Markus Popp has crafted some of the more interesting and complex minimal electro in recent years. The pinnacle of his earlier work came with the mid 90’s pair of releases Systemische and 94 Diskont, which rose to the pinnacle of pastoral glitchy soundscapes. Then a trio, the music was centered around worship of the accidental; they would take cds of crafted samples, scratch them up and re-sample the results. Through a heavy amount of processing, what could easily be incredibly harsh becomes a warm bath of digital tones backed by discreet rhythms made of pops and skips. Now primarily the sole work of Popp, with former bandmate Frank Metzger handling the design work, he’s back after nearly a decade off with a new spin on the Oval music.
The surprises some early in Oh, the most recent EP release from Oval, clearly detailed in the opening track ‘Hey’. After an initially calm 2 minutes of synth wash and glitchy tones bouncing around the track, a clear burst of drums rounds out the mix. Such distinct instrumentation was rarely found on earlier works, but the kinetic flourishes and free jazz fills match the energy of the lead melody and don’t come across as too jarring.
The third track ‘Grrr’ feels a bit darker, like a fax machine drunkenly crooning Standards-era Tortoise. Comparisons to the band are fair, as Popp is now labelmates wth Tortoise and much of the US probably first grew aware of Oval via their mid-ninties remixes for the band. Spazzy, almost digital interpretations of guitar fed through a variety of filters and finely chopped become the lead, making for something at once soothing and jarring,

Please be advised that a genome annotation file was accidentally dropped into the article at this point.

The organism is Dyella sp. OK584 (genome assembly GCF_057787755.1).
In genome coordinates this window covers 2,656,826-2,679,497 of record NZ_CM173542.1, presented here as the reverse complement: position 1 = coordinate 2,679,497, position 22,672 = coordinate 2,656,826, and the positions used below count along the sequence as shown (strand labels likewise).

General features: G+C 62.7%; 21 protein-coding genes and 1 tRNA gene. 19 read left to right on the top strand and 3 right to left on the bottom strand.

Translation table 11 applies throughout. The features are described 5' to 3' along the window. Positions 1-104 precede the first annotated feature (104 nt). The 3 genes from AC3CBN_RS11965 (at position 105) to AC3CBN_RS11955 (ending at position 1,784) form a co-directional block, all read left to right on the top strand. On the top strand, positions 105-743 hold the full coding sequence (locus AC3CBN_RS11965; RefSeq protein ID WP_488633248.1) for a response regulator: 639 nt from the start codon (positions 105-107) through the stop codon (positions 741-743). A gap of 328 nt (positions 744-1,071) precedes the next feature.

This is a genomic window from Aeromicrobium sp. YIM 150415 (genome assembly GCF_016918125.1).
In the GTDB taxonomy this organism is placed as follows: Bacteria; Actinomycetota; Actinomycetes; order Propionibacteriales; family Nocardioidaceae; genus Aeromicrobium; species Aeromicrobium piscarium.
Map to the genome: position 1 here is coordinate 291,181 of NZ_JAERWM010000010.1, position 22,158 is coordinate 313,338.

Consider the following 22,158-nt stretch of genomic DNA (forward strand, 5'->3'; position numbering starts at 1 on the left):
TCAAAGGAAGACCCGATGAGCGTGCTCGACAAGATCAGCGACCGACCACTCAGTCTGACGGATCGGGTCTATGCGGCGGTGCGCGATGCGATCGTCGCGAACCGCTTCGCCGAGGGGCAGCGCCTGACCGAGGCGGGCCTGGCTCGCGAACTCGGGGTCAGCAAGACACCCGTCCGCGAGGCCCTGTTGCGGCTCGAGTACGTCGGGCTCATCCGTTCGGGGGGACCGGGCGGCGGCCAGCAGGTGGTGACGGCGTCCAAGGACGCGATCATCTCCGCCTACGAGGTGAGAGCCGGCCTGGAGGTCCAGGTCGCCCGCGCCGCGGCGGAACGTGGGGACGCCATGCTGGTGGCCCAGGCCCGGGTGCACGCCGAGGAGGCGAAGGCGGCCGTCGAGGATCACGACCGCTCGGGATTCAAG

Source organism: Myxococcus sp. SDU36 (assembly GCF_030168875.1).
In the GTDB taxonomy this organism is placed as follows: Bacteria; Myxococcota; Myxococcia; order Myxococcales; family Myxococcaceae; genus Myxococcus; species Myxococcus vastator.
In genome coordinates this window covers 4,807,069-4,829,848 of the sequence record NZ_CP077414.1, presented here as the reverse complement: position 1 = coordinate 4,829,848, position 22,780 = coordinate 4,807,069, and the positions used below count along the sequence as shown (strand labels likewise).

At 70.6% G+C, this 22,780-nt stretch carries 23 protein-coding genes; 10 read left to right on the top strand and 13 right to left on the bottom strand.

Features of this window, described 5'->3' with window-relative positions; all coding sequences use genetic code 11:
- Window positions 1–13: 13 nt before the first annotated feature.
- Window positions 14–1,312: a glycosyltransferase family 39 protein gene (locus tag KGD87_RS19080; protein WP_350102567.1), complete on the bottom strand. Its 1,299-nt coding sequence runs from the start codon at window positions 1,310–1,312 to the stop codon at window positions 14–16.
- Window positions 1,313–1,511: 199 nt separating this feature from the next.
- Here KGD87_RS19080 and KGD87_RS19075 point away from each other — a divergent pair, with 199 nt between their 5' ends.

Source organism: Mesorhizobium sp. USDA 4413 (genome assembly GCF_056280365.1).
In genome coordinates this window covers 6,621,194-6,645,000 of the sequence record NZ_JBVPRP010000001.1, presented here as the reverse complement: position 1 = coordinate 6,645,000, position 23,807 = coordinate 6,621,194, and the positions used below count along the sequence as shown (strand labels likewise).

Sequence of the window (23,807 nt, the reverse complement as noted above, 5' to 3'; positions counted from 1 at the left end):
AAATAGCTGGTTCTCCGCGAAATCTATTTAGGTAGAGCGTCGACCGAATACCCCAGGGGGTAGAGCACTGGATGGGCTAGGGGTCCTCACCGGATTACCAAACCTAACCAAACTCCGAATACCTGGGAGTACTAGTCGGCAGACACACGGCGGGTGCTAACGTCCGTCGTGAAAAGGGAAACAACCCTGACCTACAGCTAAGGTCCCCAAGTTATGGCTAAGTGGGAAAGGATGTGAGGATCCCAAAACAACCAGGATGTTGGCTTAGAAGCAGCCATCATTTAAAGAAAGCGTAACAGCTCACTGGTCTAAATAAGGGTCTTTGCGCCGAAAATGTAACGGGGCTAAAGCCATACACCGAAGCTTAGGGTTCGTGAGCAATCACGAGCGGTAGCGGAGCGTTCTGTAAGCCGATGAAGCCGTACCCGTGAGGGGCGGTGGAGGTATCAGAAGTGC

The latter half of the EP is slightly more traditional Oval, featuring more abstract tone poems: as much meditations on style as they are functioning songs. Taking improvised sounding fret tapping and layering in digital elements, ultimately what is created is something that tricks the ear. Any attempt to consciously recognize what is organic and what is electronic becomes an empty quest and it’s best to simply be tugged along by the flow. Some of the shorter songs may feel like they end abruptly, but you’re left with a satisfying listen and some anticipation towards next month’s full length O.
Here’s one of less beat driven, more abstract songs from Oh:
The cover art, affixed as a hand glued card to the 1,000 piece limited run vinyl comes from a still of ‘From Here To Ear’ (2007) by French artist Céleste Boursier-Mougenot, Video of the piece made the blog rounds earlier this year:
The installation is a walk through of an aviary populated by Zebra finches and plugged in electric guitars. As the birds do what birds do, as well react to the passing guests, they muck about with strings and frets doing their best to cover early Sonic Youth. There’s some correlation between Boursier-Mougenot’s piece and both the technical approach and tonal structure of Oval. The random flecks of tone and the abstract routes melody take can be found thoughout Popp’s catalog as well in ‘From Here To Ear’. The use of a still from the piece is the only connection however, as Disquet found out from a Thrill Jockey rep that Boursier-Mougenot has no involvement with the music and he just allowed use of the image.
While I’m on the subject, take a look at Hanes Broecker’s ‘Drink Away The Art,’ a piece which pretty much functions as the title implies while still remaining interesting.
Oh was released June 15th, 2010 via Thrill Jockey. The first pressing of the EP, which was pressed on 150 gram white vinyl and featured a hand glued still from Céleste Boursier-Mougenot’s ‘From Here To Ear’ has sold out. Check back with Thrill Jockey to see when it is repressed, though you can get it digitally from the label as well. Oval’s next release come in early September and will be a double disk/vinyl full length that will feature 70 songs, a sample of which can be found over at Disquet.